Versioning is vital to documentation, especially when new versions introduce breaking changes. Accordingly, documentation should provide ample versioning descriptions and changelogs and a record of documentation changes.

While specific version numbers can always be provided through mechanisms such as a version header in production, it’s important to ensure that your documentation and production code match in format. Version numbering should adopt the same system regardless of where that version is discussed to ensure that you have a continuity of communication that is easy to understand and contextualize for the end user.

We have discussed versioning previously, and all of those same best practices apply in this case. Generally, the following events should result in a new version, and should be paired with ample documentation and clarification:

* Change fields or routing after an API is released.
* Change payload structures, such as changing a variable from an integer to float, for instance.
* Remove endpoints to fix design or poor implementation of HTTP.

5. Plan for Obsolescence and Deprecation

Obsolescence and deprecation can dramatically affect the end user, so retirement plans must be well-documented. While this is a best practice for documentation in general, this is perhaps more important with webhooks due to the nature of implementation. With other API paradigms, requests are made more actively, and developers may be more aware of the service lifecycle.

For webhooks, however, the paradigm is different. Webhooks are basically the technical implementation of “don’t call us — we’ll call you.” As such, a developer user might set and forget a webhook implementation. In that scenario, the end user could be waiting for a response that will never come, forming the incorrect assumption that the server is still running, but the event has yet to occur.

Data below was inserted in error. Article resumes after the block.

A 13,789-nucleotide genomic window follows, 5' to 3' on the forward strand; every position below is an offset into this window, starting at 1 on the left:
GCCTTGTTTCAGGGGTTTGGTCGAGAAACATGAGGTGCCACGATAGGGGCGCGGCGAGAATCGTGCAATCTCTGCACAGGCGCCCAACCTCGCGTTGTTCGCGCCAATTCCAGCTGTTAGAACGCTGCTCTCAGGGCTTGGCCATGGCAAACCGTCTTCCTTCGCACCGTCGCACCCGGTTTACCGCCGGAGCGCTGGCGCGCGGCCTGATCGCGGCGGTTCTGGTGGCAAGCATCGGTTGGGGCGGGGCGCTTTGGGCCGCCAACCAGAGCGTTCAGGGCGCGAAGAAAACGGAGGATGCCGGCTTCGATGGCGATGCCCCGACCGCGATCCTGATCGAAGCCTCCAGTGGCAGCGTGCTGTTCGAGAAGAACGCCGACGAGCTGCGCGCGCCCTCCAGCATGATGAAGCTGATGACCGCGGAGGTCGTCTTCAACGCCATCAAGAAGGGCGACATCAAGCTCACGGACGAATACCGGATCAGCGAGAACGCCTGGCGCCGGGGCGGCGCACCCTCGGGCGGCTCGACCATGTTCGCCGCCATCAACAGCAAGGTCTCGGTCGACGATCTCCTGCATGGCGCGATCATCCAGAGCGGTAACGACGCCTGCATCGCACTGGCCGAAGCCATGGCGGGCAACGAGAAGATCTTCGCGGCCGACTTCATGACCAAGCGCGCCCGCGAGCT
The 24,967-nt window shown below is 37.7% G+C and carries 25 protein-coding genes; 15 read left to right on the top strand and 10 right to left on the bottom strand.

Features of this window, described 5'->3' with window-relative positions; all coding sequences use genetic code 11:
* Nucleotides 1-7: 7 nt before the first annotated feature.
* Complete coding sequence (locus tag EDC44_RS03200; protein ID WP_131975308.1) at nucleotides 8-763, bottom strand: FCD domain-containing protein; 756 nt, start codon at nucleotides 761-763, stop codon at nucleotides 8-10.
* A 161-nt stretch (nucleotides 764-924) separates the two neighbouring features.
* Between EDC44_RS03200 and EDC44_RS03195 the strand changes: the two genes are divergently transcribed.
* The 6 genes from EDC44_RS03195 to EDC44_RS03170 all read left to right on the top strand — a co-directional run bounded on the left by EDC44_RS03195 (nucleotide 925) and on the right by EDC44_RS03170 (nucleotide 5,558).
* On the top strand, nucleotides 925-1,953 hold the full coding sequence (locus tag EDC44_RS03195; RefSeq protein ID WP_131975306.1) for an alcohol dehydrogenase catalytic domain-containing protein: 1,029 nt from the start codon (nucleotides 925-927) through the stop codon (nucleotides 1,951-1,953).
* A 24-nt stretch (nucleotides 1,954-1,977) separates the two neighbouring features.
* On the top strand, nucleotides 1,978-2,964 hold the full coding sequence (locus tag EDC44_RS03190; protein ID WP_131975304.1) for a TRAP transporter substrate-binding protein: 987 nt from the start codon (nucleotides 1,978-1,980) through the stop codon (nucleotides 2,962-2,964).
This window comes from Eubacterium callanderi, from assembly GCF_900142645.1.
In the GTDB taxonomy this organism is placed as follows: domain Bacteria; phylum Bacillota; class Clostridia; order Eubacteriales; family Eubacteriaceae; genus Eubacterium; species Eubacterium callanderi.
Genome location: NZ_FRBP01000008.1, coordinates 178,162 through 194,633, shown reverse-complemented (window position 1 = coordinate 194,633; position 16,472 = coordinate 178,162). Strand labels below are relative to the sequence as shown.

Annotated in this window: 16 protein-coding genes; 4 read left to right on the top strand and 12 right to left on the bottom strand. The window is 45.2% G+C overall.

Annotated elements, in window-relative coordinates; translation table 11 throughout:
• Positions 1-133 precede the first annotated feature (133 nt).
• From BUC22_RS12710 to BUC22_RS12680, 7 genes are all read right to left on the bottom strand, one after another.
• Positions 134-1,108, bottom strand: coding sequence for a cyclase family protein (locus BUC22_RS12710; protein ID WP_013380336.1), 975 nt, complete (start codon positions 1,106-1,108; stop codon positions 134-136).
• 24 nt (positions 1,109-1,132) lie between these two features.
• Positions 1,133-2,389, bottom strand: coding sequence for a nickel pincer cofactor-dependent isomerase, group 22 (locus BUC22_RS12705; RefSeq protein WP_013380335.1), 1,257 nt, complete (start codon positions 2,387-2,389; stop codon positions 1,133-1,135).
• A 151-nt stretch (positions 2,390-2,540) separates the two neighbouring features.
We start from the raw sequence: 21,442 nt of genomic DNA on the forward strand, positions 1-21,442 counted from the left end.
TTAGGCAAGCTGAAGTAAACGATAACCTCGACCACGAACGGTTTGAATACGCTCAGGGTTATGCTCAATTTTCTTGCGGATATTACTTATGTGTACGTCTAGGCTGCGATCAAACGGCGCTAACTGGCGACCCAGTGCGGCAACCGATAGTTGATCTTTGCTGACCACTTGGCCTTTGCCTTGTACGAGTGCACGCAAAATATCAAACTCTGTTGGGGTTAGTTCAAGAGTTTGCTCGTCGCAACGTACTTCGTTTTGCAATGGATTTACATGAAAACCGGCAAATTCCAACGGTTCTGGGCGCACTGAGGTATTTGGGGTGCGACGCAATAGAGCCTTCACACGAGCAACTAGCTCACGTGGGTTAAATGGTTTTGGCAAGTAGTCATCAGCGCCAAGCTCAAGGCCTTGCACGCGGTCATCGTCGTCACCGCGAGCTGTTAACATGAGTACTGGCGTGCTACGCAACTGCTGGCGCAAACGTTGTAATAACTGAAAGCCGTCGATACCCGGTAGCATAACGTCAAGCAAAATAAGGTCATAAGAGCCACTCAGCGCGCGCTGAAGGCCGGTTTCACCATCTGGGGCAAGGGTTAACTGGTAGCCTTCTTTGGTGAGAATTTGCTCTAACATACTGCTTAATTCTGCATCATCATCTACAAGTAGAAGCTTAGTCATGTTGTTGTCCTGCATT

Planning for changes requires some thought and approach to ensure that the end user is alerted, but ultimately, whatever the solution, it should be well-documented. Endpoints that provide the current version, uptime status, and even the lifetime status of the service can go a long way toward ensuring developers are aware of system changes.

6. Establish and Document Communication Through Webhooks

Relatedly, providing systems for the user to verify the authenticity and trustworthiness of webhook messages is important. Simple implementations, such as listing the IPs that webhook messages may be delivered from, can help a user to verify at a base level what is a true message and what is not. Additional steps, such as providing endpoints to verify the authenticity of a recent message through receipt validation, can also solve this issue.


Webhooks are a bit of a wild west in the tech space. As with any fresh paradigm, there is no centralized controlling authority saying that you must do X, Y, and Z. While this grants an incredible amount of freedom to developers, it also means that there is little continuity between implementation, especially between documentation of that implementation.

Accordingly, these strategies can be a strong foundation for most developers to get started by providing incredible information and clarity to their end user. Each implementation will have its own caveats, but these general tips can serve as a solid base for pretty much any implementation.

What do you think about these strategies? Is there something we missed? Let us know in the comments below!